April 28, 2015

Outsourcing quality assurance testing provides many benefits to software companies working on a tight production schedule, but it’s a good idea to have some knowledge before hiring a team to test and debug existing code. Any time a new step is added to the operation of a technology business, it requires careful planning to minimize disruption of the software development life cycle. Plus, the current production team must be included in the transition as openly as possible.

Software makers have been following agile and integrated development practices for the past decade or so. By outsourcing the debugging phase of the review process, operations managers can get an unbiased view of the efficiency and quality of the product. This strategy helps to free the in-house developers to focus on the current iteration of a program and perhaps on first-run unit testing. There are a few potential challenges, but with a little planning, implementing the change will improve operations considerably.

Here are 3 best practices that any company can use when outsourcing their quality assurance testing:

1. Clearly Define Your QA Process

To ensure that your end product is stable and meets you end requirements, it is very important to clearly define the process at the beginning of the project. Not only does this put a clear path of deliverables into place for the QA team to follow, but it will also define expectations and help the overall process to go much more smoothly.3-Reasons-IT-Outsourcing-Large

An example of this methodology may include:

  • A kick-off meeting that defines procedures and interviews key stakeholders in order to define responsibilities
  • An identification phase that clearly illustrates items such as cost, potential high-risk areas, and the tools that will be used during the project
  • The final recommendation phase, during which a final plan and any improvements identified to the overall QA process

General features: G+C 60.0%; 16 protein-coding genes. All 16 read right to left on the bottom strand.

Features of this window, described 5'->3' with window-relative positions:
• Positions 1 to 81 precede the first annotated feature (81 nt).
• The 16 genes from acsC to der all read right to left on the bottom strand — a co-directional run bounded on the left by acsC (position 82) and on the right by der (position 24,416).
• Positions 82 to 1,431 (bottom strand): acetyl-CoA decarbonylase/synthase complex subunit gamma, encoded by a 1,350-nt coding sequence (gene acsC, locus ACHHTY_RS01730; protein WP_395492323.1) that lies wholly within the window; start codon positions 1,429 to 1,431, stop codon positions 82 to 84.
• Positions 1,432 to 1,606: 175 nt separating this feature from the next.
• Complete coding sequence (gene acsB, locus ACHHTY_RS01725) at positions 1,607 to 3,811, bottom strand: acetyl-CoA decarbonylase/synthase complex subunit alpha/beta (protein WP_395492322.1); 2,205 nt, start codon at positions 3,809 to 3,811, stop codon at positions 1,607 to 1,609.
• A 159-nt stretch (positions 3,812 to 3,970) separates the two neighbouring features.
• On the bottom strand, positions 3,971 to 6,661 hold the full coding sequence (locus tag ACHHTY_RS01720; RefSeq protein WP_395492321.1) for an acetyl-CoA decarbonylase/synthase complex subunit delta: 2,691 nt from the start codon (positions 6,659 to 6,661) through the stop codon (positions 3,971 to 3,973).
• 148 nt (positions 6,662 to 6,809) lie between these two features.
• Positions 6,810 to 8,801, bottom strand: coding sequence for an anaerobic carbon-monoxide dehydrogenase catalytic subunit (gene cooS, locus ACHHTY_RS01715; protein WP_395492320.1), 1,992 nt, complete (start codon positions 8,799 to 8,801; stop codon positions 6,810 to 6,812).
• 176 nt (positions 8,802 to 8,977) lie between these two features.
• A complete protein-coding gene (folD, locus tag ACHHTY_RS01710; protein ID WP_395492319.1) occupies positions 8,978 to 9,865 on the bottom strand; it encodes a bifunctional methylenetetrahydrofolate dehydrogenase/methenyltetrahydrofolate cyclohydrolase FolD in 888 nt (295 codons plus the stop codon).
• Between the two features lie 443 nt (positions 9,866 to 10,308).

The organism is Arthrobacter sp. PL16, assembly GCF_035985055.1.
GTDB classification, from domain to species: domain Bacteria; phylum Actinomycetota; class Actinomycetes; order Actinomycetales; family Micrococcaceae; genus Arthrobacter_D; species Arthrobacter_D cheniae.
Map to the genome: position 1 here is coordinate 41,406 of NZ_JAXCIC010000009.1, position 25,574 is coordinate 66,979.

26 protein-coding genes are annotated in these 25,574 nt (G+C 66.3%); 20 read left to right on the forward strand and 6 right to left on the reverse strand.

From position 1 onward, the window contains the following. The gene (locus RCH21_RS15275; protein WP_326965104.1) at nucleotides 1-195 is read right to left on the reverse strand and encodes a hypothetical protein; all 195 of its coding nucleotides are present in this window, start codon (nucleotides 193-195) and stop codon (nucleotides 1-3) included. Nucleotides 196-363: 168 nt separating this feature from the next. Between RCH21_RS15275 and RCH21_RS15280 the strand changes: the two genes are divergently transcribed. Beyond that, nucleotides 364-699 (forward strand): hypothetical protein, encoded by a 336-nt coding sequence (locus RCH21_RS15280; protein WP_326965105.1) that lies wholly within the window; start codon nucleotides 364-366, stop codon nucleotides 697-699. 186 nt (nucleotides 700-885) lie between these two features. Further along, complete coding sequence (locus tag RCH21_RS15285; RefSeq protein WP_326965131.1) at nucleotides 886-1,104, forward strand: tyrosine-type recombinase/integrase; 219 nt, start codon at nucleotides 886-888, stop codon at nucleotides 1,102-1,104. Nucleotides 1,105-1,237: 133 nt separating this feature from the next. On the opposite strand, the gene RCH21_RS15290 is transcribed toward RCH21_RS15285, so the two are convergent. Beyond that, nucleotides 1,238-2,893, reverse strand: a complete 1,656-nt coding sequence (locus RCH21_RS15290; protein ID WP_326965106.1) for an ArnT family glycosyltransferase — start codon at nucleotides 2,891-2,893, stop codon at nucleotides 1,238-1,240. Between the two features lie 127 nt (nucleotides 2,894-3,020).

2. Plan How to Coordinate Meetings

The biggest challenge of working with a team that’s partially based offshore is scheduling meetings between different time zones. It’s not effective to make one team suffer during every meeting while the other one is perceived to get special treatment, and it eventually causes resentment, irritation and sleep deprivation in one or the other team.

While emails, texts, and phone calls work well for communicating between meetings, every business must have face-to-face meetings with all personnel on staff to discuss current projects. Most companies that outsource QA testing utilize group video conferencing software to hold meetings, and the only problem to solve then is the time of the meeting. The best arrangement is to alternate times from the local time zone to the foreign time zone so that everyone is treated equally and feels positive about delivering excellent work.

3. Require Formal Approval from Internal and External Parties

Once your software has gone through the QA process, it is always a good idea to go through a series of steps to formally approve the project before it goes into production. Based on the final test plan results, the team may either come back and either recommend against releasing the software or give its stamp of approval for going live with the project.

By getting internal and external approvals, and running through a variety of test cases and can clearly define whether or not your project has passed or failed the inspection. Nobody likes surprises, and by having this system in place potential changes or fixes can be made and all parties involved have clear expectations about the final resolution.

By following these practices and remaining responsive and flexible, software companies can speed up their production schedules and improve the quality of the products they create by hiring an outside team for quality assurance. The transition can be made smoother by providing good documentation for the new team and by regularly meeting with them face to face.

If the in-house staff is included in the change from the beginning, the process should run smoothly and reach full production capacity quickly and without any major issues.


Previous blogs

Rise of the machines: will developers survive the AI onslaught?

May 23, 2024
Read more

Telemedicine: transforming Healthcare Delivery in the digital era

May 20, 2024
Read more

Let’s Talk